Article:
In some other embodiments, the GCAPI may work together with an encrypted media extension API to further enable key exchange with the browser. In at least one such embodiment, a key handle (or the key) from the GCAPI may be provided to the browser via the encrypted media extensions (e.g., through an addKey( ) function). The media element may obtain the key from the GCAPI implementation or use the GCAPI implementation for decryption (e.g., at block 1010).

In any event, process 1000 continues at block 1010, where, using the media element, the browser may be employed to decrypt the encrypted content using the second key. In at least one embodiment, block 1010 may employ embodiments of block 912 of FIG. 9 to decrypt the encrypted content.

Process 1000 proceeds to block 1012, where the decrypted content may be displayed. In at least one embodiment, block 1012 may employ embodiments of block 514 of FIG. 5 to display the decrypted content.

After block 1012, process 1000 may return to a calling process to perform other actions.

FIG. 11 illustrates a logical flow diagram generally showing an embodiment of a process for employing a browser to obtain a key from a generic cryptography API. In some embodiments, process 1100 of FIG. 11 may be implemented by and/or executed on one or more network devices, such as client device 200B of FIG. 2B.

Process 1100 begins, after a start block, at block 1102, where, using and/or otherwise based on the media element, the browser may be instructed to use a current key stored by the GCAPI. In at least one embodiment, the application and/or the GCAPI may notify the browser that a key stored by the GCAPI is the key to use to decrypt encrypted content. In at least one embodiment, the GCAPI may maintain and/or store one key at a time (e.g., the second key as determined at block 1004 of FIG. 10).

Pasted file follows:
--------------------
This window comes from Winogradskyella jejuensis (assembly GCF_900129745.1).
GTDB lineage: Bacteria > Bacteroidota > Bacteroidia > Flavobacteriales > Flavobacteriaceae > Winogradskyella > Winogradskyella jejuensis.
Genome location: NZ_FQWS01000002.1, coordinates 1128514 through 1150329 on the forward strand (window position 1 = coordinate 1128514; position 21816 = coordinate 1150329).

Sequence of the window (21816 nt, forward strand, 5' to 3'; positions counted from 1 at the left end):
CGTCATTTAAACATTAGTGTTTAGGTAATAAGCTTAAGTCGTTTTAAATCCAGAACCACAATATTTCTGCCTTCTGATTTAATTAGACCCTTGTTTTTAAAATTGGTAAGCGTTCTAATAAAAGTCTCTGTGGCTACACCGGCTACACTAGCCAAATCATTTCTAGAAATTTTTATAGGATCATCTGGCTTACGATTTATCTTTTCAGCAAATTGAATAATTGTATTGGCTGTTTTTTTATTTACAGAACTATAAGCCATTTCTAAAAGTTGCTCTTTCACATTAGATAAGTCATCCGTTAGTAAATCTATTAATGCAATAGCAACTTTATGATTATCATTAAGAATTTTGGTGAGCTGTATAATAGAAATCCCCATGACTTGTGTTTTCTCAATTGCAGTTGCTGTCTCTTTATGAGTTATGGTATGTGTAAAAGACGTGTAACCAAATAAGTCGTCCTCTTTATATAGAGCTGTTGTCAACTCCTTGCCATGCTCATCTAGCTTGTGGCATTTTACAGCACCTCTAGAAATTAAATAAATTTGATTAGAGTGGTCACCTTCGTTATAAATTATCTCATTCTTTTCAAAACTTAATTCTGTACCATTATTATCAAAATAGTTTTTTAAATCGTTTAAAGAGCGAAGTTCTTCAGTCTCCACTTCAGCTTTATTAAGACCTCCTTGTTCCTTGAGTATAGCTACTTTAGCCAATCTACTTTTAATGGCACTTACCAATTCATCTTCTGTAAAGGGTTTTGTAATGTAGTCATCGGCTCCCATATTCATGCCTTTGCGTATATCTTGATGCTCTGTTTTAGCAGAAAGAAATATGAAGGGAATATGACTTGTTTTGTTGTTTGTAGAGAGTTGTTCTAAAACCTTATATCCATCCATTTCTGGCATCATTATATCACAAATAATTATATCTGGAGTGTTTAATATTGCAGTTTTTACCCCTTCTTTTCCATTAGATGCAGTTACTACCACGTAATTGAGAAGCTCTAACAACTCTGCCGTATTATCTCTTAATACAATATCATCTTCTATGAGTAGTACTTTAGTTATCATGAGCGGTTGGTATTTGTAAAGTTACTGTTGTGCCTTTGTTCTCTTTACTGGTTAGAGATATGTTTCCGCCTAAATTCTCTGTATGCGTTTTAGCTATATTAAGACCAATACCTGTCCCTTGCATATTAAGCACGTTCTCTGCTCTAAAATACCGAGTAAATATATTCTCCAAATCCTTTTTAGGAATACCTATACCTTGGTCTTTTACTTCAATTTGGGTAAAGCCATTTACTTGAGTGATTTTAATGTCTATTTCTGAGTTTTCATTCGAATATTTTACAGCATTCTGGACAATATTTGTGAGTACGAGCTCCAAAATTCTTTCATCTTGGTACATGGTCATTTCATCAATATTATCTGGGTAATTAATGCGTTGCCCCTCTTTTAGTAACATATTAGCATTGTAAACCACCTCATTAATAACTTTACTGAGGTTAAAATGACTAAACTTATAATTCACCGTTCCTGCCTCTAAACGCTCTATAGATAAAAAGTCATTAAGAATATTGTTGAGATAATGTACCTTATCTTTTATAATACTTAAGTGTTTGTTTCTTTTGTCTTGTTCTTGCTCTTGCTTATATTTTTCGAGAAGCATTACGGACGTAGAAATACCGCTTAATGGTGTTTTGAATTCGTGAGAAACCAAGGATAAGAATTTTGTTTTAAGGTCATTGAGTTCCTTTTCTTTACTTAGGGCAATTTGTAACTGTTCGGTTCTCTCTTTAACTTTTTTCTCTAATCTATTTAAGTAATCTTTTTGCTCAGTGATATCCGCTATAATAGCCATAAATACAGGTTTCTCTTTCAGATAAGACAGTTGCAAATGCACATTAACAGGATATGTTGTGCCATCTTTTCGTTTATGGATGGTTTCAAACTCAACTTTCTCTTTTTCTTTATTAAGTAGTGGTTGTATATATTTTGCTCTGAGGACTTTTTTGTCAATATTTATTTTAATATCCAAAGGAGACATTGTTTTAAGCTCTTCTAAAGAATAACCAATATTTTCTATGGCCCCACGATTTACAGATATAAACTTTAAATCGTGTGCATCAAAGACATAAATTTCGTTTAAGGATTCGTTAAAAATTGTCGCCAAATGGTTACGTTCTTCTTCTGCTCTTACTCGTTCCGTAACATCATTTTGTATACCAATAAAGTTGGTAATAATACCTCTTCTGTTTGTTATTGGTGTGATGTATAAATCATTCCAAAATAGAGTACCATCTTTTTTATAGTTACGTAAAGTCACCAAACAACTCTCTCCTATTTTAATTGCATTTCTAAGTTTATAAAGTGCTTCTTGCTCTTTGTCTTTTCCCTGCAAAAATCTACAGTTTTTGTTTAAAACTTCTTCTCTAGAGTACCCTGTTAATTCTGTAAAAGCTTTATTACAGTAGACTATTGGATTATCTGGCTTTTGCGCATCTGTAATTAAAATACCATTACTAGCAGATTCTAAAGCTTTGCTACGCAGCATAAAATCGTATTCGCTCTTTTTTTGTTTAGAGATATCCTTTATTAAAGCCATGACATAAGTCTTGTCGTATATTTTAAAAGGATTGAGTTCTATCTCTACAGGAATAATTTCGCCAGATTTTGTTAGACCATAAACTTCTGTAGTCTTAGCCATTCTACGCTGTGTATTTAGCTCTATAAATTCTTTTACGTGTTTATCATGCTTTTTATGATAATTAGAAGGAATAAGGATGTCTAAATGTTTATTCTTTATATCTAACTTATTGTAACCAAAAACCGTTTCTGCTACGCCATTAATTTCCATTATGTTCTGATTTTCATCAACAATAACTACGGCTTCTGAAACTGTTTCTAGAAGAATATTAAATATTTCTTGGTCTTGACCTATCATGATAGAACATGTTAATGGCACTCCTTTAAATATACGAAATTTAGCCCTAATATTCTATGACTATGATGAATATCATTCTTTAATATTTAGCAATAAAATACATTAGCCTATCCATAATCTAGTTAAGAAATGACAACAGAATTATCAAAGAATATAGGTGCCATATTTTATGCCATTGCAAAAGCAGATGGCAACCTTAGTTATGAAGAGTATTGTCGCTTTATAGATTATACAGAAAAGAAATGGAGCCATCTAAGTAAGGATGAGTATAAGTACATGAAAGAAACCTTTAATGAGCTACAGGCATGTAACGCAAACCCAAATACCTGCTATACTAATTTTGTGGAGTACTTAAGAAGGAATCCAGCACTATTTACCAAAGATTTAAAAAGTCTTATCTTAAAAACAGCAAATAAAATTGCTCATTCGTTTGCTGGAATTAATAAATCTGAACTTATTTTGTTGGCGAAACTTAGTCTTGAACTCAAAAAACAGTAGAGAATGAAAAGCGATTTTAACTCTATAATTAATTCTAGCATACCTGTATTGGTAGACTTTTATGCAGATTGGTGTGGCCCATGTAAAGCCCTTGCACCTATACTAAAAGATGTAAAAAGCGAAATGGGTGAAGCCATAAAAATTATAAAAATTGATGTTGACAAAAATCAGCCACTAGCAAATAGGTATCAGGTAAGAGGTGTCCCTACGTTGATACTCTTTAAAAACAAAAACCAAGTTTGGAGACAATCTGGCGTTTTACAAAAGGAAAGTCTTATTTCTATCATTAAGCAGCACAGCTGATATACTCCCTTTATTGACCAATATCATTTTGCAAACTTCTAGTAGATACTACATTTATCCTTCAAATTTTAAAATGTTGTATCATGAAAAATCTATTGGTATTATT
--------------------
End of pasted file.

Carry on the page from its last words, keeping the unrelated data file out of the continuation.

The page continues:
Process 1100 proceeds to block 1104, where the browser may request the key (i.e., the second key as described in FIG. 10) from the GCAPI using and/or otherwise based on the media element. In some embodiments, the browser may provide the key ID to the GCAPI. In other embodiments, the browser may not provide a key ID and may request whatever key the GCAPI is maintaining.

Process 1100 proceeds next to decision block 1105, where a determination may be made whether the key is found by the GCAPI. If a key is found, then process 1100 may flow to block 1106; otherwise, an error may be returned and process 1100 may return to a calling process to perform other actions.

At block 1106, the GCAPI may provide the key (i.e., the second key) to the browser using and/or otherwise based on the media element. In some embodiments, the GCAPI may provide the key itself. In other embodiments, the GCAPI may provide a reference to the key, such as a handle to the key. In at least one embodiment, the GCAPI and the browser may be configured to communicate with each other.

After block 1106, process 1100 may return to a calling process to perform other actions, such as employing the browser using the media element to decrypt encrypted content using the key.

FIG. 12 illustrates a logical flow diagram generally showing another embodiment of a process for employing a browser to obtain a key from a generic cryptography API based on a media element. In some embodiments, process 1200 of FIG. 12 may be implemented by and/or executed on one or more network devices, such as client device 200B of FIG. 2B.